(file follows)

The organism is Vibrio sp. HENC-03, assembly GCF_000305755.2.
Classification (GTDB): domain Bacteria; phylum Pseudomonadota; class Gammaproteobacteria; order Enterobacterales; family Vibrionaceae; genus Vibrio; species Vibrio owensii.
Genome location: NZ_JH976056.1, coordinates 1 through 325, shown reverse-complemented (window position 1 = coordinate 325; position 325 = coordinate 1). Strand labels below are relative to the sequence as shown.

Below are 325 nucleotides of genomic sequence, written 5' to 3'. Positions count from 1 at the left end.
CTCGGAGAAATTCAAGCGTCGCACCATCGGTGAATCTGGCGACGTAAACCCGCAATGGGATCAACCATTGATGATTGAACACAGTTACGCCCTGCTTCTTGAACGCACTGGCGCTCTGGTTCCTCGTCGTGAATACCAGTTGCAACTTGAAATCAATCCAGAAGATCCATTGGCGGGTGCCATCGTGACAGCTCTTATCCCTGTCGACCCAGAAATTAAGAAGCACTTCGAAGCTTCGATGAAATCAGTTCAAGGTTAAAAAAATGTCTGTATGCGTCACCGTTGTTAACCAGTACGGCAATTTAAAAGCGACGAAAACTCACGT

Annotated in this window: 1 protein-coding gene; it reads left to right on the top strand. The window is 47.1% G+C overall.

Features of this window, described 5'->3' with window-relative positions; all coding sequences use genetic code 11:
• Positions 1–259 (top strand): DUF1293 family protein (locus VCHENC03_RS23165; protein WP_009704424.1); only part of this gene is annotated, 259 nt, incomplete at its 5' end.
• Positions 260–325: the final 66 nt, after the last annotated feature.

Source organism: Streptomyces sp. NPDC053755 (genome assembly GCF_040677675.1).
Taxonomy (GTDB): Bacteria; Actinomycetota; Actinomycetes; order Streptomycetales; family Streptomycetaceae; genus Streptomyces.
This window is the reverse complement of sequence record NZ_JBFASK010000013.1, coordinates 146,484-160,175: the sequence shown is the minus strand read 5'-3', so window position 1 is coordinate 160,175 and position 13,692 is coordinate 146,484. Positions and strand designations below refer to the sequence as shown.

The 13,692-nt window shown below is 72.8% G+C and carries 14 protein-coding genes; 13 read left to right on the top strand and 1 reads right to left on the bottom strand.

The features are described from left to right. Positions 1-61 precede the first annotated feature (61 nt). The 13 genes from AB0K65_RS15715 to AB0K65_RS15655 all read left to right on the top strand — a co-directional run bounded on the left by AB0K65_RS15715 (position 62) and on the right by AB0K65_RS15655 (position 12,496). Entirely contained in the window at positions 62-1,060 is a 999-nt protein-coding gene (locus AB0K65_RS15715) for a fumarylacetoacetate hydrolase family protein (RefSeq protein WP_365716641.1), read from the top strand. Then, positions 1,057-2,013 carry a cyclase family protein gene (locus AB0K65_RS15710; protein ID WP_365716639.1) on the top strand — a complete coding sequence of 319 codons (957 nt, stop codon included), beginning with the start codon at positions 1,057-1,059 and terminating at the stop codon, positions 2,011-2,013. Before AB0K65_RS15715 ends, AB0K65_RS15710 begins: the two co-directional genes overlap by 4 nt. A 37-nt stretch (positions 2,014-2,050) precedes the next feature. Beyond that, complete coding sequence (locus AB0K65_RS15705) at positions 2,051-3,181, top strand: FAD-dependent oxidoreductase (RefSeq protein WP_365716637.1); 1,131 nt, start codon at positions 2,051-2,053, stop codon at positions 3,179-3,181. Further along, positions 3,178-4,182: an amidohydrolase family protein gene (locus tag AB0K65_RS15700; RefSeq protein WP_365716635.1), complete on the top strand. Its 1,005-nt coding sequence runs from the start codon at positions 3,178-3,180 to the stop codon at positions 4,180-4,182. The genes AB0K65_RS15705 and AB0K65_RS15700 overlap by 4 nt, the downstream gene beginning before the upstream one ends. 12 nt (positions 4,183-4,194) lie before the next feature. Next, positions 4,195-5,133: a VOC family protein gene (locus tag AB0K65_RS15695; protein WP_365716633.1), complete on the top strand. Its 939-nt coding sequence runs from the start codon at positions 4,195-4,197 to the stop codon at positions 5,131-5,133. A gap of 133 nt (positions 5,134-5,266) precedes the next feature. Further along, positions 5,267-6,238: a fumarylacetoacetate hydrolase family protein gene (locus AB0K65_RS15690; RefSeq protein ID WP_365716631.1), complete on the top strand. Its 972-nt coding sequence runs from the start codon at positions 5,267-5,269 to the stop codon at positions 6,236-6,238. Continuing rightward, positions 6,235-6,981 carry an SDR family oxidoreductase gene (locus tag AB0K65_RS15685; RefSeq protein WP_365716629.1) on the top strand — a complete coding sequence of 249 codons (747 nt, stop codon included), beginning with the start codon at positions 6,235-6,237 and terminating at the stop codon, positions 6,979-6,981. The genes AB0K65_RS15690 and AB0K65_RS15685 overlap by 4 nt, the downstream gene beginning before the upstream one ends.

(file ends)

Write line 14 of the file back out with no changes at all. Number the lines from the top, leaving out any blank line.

The features are described from left to right. Positions 1-61 precede the first annotated feature (61 nt). The 13 genes from AB0K65_RS15715 to AB0K65_RS15655 all read left to right on the top strand — a co-directional run bounded on the left by AB0K65_RS15715 (position 62) and on the right by AB0K65_RS15655 (position 12,496). Entirely contained in the window at positions 62-1,060 is a 999-nt protein-coding gene (locus AB0K65_RS15715) for a fumarylacetoacetate hydrolase family protein (RefSeq protein WP_365716641.1), read from the top strand. Then, positions 1,057-2,013 carry a cyclase family protein gene (locus AB0K65_RS15710; protein ID WP_365716639.1) on the top strand — a complete coding sequence of 319 codons (957 nt, stop codon included), beginning with the start codon at positions 1,057-1,059 and terminating at the stop codon, positions 2,011-2,013. Before AB0K65_RS15715 ends, AB0K65_RS15710 begins: the two co-directional genes overlap by 4 nt. A 37-nt stretch (positions 2,014-2,050) precedes the next feature. Beyond that, complete coding sequence (locus AB0K65_RS15705) at positions 2,051-3,181, top strand: FAD-dependent oxidoreductase (RefSeq protein WP_365716637.1); 1,131 nt, start codon at positions 2,051-2,053, stop codon at positions 3,179-3,181. Further along, positions 3,178-4,182: an amidohydrolase family protein gene (locus tag AB0K65_RS15700; RefSeq protein WP_365716635.1), complete on the top strand. Its 1,005-nt coding sequence runs from the start codon at positions 3,178-3,180 to the stop codon at positions 4,180-4,182. The genes AB0K65_RS15705 and AB0K65_RS15700 overlap by 4 nt, the downstream gene beginning before the upstream one ends. 12 nt (positions 4,183-4,194) lie before the next feature. Next, positions 4,195-5,133: a VOC family protein gene (locus tag AB0K65_RS15695; protein WP_365716633.1), complete on the top strand. Its 939-nt coding sequence runs from the start codon at positions 4,195-4,197 to the stop codon at positions 5,131-5,133. A gap of 133 nt (positions 5,134-5,266) precedes the next feature. Further along, positions 5,267-6,238: a fumarylacetoacetate hydrolase family protein gene (locus AB0K65_RS15690; RefSeq protein ID WP_365716631.1), complete on the top strand. Its 972-nt coding sequence runs from the start codon at positions 5,267-5,269 to the stop codon at positions 6,236-6,238. Continuing rightward, positions 6,235-6,981 carry an SDR family oxidoreductase gene (locus tag AB0K65_RS15685; RefSeq protein WP_365716629.1) on the top strand — a complete coding sequence of 249 codons (747 nt, stop codon included), beginning with the start codon at positions 6,235-6,237 and terminating at the stop codon, positions 6,979-6,981. The genes AB0K65_RS15690 and AB0K65_RS15685 overlap by 4 nt, the downstream gene beginning before the upstream one ends.